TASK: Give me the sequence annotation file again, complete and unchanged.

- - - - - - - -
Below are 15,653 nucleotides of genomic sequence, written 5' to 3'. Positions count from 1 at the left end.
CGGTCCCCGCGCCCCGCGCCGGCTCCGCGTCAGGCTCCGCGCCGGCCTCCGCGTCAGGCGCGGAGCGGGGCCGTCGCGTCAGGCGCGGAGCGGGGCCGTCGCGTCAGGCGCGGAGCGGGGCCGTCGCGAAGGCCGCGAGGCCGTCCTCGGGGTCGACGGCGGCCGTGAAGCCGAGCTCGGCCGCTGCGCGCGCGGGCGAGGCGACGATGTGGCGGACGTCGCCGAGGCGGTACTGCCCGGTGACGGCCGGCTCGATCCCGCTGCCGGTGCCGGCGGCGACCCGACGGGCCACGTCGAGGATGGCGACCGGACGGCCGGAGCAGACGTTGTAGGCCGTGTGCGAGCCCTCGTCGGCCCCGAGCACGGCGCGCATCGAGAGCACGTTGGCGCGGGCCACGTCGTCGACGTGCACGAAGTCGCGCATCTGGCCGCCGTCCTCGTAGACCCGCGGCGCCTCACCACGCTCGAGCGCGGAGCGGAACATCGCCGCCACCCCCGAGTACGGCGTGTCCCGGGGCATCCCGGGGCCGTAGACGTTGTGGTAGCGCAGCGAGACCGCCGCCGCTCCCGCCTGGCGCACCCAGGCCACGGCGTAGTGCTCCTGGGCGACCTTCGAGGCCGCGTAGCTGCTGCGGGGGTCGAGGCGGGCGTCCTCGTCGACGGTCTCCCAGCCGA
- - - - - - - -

Below are 15,653 nucleotides of genomic sequence, written 5' to 3'. Positions count from 1 at the left end.
CGGTCCCCGCGCCCCGCGCCGGCTCCGCGTCAGGCTCCGCGCCGGCCTCCGCGTCAGGCGCGGAGCGGGGCCGTCGCGTCAGGCGCGGAGCGGGGCCGTCGCGTCAGGCGCGGAGCGGGGCCGTCGCGAAGGCCGCGAGGCCGTCCTCGGGGTCGACGGCGGCCGTGAAGCCGAGCTCGGCCGCTGCGCGCGCGGGCGAGGCGACGATGTGGCGGACGTCGCCGAGGCGGTACTGCCCGGTGACGGCCGGCTCGATCCCGCTGCCGGTGCCGGCGGCGACCCGACGGGCCACGTCGAGGATGGCGACCGGACGGCCGGAGCAGACGTTGTAGGCCGTGTGCGAGCCCTCGTCGGCCCCGAGCACGGCGCGCATCGAGAGCACGTTGGCGCGGGCCACGTCGTCGACGTGCACGAAGTCGCGCATCTGGCCGCCGTCCTCGTAGACCCGCGGCGCCTCACCACGCTCGAGCGCGGAGCGGAACATCGCCGCCACCCCCGAGTACGGCGTGTCCCGGGGCATCCCGGGGCCGTAGACGTTGTGGTAGCGCAGCGAGACCGCCGCCGCTCCCGCCTGGCGCACCCAGGCCACGGCGTAGTGCTCCTGGGCGACCTTCGAGGCCGCGTAGCTGCTGCGGGGGTCGAGGCGGGCGTCCTCGTCGACGGTCTCCCAGCCGA